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very important rol e they have played in our history. Ar e we, then, anti-Musli m because w e d o no t authoriz e th e existenc e o f "Muslim brotherhoods" ? I n thi s sense we are as . . . "anti-Jewish" as we are "anti-Muslim." 12 Al-Fasi argue d tha t h e wa s no t oppose d t o th e teachin g o f Hebre w language an d culture , o r Jewis h folklor e an d music . Th e Judeo-Ara b idiom wa s part o f the spiritua l patrimony o f the Morocca n natio n an d ha d to be maintaine d an d encouraged . Hebrew , too , ha d t o be taught , an d i f certain element s wer e oppose d t o this education, a s they were t o Frenc h culture, the n the y were stupi d an d insensitive. 13 But Abraha m Laredo' s fear s wer e genuine . Despit e al-Fasi' s assur ances, th e future o f the Jews was uncertain a t the time. Eve n th e entente was essentiall y ove r befor e th e 1960s . Th e indifferenc e o f th e Musli m elite an d th e hesitatio n an d apprehensio n o n th e par t o f the bul k o f th e Jewish communit y brough t th e plans o f al-Wifdq t o nought. 14 What wa s th e basi s fo r th e fear s an d reservation s concernin g th e entente? I n th e first place , al-Wifdq, an d simila r groups , wer e elitist . It s members ma y hav e use d i t a s a foru m t o advanc e thei r ow n politica l ambitions. Th e visio n o f a n entente simpl y di d no t attrac t th e Jewis h masses. Secondly , th e desir e o f ten s o f thousand s o f Jew s t o emigrat e after 1954 , mainl y t o Israel , foreclose d an y chance s o f a Judeo-Musli m entente o n a larg e scale . Th e effort s o f th e authoritie s durin g th e year s 1956-57 t o affor d th e Jew s politica l securit y an d representatio n an d a feeling o f belonging t o the ne w Morocco—includin g th e appointmen t o f a Jewis h ministe r o f posts an d telegraphs , Dr . Leo n Benzaquen—wer e perhaps sincere . Thes e efforts , however , wer e probabl y to o limite d i n scope and certainly to o late. The WJC though t tha t Benzaquen s appoint ment wa s made , i n part , t o win th e suppor t o f influential America n Jew s so that Morocc o could ge t the m t o obtain economi c ai d concession s fro m the Eisenhowe r administration. 15 Further , th e mor e promisin g tren d o f 1956-58 wa s no t permanent , a s i s see n below . Afte r th e secon d hal f o f 1958 ther e wer e clea r indication s tha t Morocc o wa s rapidl y movin g int o the radica l Ara b cam p o f President Nasse r o f Egypt. Morocc o joined th e Arab Leagu e an d bega n issuin g virulen t anti-Israe l statements . Thes e factors cause d grea t alar m amon g th e Jews , man y o f whom ha d alread y decided t o leave, an d convince d the m tha t a n entente wa s impossible . If politicall y ther e wer e n o majo r obstacle s fo r th e Jew s unti l 1958 , their mai n concer n an d fear s centere d aroun d th e authorities ' decision t o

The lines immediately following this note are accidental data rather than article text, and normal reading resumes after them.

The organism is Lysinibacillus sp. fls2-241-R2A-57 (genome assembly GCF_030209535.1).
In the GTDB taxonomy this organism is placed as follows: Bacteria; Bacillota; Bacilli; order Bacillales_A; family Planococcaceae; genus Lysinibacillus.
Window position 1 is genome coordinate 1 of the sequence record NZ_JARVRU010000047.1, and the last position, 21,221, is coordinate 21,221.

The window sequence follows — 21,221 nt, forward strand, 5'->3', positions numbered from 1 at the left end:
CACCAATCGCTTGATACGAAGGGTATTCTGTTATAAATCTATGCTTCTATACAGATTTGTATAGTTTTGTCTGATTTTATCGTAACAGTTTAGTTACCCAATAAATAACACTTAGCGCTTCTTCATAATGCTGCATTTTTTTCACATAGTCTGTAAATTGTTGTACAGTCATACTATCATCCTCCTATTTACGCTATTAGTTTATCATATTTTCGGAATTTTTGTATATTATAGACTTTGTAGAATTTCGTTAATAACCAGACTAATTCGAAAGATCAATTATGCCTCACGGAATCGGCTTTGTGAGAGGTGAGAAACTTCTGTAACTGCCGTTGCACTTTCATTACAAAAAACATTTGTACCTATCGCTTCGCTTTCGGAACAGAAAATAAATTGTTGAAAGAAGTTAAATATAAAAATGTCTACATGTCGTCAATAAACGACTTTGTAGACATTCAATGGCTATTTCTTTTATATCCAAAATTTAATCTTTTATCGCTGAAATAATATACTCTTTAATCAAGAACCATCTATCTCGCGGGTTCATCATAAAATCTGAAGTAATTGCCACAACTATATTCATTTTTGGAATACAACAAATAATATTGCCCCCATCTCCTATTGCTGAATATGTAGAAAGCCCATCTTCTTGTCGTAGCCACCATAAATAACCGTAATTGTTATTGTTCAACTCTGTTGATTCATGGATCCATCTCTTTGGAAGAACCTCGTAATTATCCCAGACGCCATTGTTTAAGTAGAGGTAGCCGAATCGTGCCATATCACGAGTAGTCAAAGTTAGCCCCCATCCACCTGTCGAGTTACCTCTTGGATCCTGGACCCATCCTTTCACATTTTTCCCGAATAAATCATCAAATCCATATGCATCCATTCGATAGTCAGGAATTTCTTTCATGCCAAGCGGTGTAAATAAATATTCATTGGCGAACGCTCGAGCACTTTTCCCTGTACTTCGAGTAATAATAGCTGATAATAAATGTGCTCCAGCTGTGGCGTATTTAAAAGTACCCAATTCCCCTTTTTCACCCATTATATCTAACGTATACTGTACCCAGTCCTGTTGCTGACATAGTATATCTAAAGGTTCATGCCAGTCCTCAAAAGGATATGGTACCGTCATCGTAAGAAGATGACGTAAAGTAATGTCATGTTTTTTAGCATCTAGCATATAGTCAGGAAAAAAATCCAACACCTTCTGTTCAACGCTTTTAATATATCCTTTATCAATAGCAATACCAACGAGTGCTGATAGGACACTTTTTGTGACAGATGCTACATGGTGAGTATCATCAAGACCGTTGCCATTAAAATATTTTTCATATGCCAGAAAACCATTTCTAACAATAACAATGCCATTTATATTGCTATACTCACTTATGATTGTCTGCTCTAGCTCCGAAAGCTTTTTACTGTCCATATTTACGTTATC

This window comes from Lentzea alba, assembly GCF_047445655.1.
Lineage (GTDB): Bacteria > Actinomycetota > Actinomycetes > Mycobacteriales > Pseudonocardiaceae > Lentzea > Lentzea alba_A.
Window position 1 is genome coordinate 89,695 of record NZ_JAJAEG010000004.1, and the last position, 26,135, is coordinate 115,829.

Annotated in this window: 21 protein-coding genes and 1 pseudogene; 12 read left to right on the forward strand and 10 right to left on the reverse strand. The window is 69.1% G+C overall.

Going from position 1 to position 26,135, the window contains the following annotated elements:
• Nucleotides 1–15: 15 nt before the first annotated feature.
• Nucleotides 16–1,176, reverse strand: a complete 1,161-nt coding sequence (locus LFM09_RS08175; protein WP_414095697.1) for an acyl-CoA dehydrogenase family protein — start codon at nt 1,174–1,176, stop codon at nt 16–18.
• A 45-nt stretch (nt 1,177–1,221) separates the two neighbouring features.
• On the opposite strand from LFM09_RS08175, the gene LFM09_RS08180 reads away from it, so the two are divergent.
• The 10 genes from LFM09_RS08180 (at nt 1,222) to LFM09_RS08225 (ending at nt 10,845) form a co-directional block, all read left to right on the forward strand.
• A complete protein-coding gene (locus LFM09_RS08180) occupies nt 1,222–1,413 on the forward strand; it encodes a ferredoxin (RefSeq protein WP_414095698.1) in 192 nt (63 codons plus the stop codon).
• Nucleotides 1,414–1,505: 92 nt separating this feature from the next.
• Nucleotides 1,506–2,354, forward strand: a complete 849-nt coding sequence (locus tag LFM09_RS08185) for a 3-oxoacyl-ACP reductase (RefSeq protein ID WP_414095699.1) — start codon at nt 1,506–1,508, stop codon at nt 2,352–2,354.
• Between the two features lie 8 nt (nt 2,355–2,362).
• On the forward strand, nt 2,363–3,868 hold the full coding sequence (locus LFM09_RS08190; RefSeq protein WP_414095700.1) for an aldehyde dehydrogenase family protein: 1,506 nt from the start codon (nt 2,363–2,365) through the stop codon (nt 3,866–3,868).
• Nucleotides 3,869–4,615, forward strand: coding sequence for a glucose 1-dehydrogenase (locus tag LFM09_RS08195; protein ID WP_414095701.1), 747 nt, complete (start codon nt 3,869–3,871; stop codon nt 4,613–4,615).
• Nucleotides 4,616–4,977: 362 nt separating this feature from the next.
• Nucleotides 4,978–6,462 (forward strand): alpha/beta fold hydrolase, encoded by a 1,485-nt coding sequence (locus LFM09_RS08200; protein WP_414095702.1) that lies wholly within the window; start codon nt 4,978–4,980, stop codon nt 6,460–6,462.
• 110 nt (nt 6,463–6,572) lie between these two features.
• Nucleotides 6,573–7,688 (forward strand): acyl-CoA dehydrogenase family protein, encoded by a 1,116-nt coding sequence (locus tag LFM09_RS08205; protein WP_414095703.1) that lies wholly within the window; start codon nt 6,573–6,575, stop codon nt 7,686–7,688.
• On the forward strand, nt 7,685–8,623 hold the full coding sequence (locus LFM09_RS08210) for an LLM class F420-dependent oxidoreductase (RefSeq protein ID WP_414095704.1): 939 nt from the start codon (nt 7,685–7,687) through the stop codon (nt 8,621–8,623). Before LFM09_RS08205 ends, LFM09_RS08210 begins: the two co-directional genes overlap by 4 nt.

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3